A presentation on the Holmes Trillium Garden by trillium cultivator and Huntsville Botanical Garden “volunteer extraordinaire” Harold Holmes followed. The Huntsville Botanical Garden installed the trillium garden in 2006 and achieved Plant Collections Network Accreditation in 2016. “Our collection is a collection of collections,” said Harold, describing how much of the garden is the result of aggregating trillium collections curated by others. There are 32 species in the eastern US, and the Garden features nearly all of them. I wonder how many grow naturally in Mississippi? The genus is divided into two subgenera: toadshade, or sessile (describing flowers born directly on the leaf-like bracts) and the wakerobin, or pediculate (describing flowers born on a short stalk). The presentation included many photos showing the remarkable variety in the patterns of mottling, the contrasting streaks and spots, in the bracts. Trillium underwoodii has perhaps the most dramatic mottling. As for flower color, one of the more interesting examples is T. oostingii, 10% of which have black petals that come back true black. Harold said “We plant tens of thousands of seeds, and give away thousands of trilliums. If you receive a plant from us, you become part of our mission to educate the world about trillium.”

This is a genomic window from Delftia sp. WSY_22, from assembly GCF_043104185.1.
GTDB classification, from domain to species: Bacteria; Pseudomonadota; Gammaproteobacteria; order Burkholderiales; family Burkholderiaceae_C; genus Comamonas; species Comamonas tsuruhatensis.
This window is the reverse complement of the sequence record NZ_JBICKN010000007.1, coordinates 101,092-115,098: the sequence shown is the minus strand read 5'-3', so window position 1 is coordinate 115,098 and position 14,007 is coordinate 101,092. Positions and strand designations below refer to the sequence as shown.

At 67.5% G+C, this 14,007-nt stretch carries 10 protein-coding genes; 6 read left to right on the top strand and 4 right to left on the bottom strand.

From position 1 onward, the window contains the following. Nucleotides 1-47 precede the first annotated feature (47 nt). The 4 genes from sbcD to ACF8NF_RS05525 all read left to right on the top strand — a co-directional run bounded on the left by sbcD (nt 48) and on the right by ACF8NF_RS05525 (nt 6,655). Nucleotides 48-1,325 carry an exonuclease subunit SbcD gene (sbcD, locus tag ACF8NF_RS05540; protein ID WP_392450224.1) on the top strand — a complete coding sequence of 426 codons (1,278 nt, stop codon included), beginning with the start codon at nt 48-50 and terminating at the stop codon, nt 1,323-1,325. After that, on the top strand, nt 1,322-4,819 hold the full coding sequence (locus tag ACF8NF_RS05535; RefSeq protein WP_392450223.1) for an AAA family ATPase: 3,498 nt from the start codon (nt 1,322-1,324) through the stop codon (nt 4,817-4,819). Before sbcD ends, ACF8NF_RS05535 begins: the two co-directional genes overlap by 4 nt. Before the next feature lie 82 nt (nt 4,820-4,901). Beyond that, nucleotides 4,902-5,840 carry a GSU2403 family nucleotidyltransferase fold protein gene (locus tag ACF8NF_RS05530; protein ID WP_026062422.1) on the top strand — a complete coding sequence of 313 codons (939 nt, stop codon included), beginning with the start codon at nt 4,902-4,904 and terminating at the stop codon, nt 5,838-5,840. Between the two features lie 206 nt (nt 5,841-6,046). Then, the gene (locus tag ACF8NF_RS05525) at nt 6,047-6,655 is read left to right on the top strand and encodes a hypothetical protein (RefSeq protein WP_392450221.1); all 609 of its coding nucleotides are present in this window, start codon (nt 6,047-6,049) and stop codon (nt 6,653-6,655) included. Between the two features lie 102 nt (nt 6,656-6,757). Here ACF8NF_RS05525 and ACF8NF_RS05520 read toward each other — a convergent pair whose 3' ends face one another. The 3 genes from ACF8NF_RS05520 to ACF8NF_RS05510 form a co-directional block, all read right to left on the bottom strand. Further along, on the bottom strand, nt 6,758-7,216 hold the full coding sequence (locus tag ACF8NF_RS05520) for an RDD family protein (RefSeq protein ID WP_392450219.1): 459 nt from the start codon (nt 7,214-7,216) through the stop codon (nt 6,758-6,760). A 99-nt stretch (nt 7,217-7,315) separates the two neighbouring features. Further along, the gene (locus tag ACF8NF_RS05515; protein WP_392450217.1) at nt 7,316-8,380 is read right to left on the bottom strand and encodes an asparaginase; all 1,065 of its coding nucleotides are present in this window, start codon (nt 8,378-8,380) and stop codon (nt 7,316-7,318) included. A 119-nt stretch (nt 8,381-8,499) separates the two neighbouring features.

Tracy Cook spoke about her master’s thesis work on developing a habitat model for the federally endangered, Alabama endemic Clematis morefieldii, or Morefield’s Leatherflower, also known as Huntsville Vasevine. She mapped locations of plant populations along with specific physical conditions of those sites to attempt to determine the plant’s environmental requirements. The most important features seem to be edaphic and topographical characteristics. Ultimately her hope is to use the species habitat model to find the plant in places where it is not currently known to grow. The day after the meeting, Tracy led us to an example of Morefield’s leatherflower growing in an upland hardwood forest along a dry creek bed in Monte Sano Nature Preserve. It was a good day to be in the woods with a group of plant people. We saw a lot of trilliums, three different milkweeds (A. tuberosa, A. quadrifolia, and another), Indian pink (Spigelia marilandica), bear corn (Conopholis Americana), Penstemon and many other plants.
It was great visiting those limestone valleys and uplands of North Alabama. The state has fantastic plant diversity nested in some beautiful scenery. Alabama also has a great group of botanists, naturalists, practitioners, and volunteers dedicated to the study and conservation of their rare plants and ecological systems. I am excited about the future of the Alabama Plant Conservation Alliance and looking forward to continuing to listen and learn from them.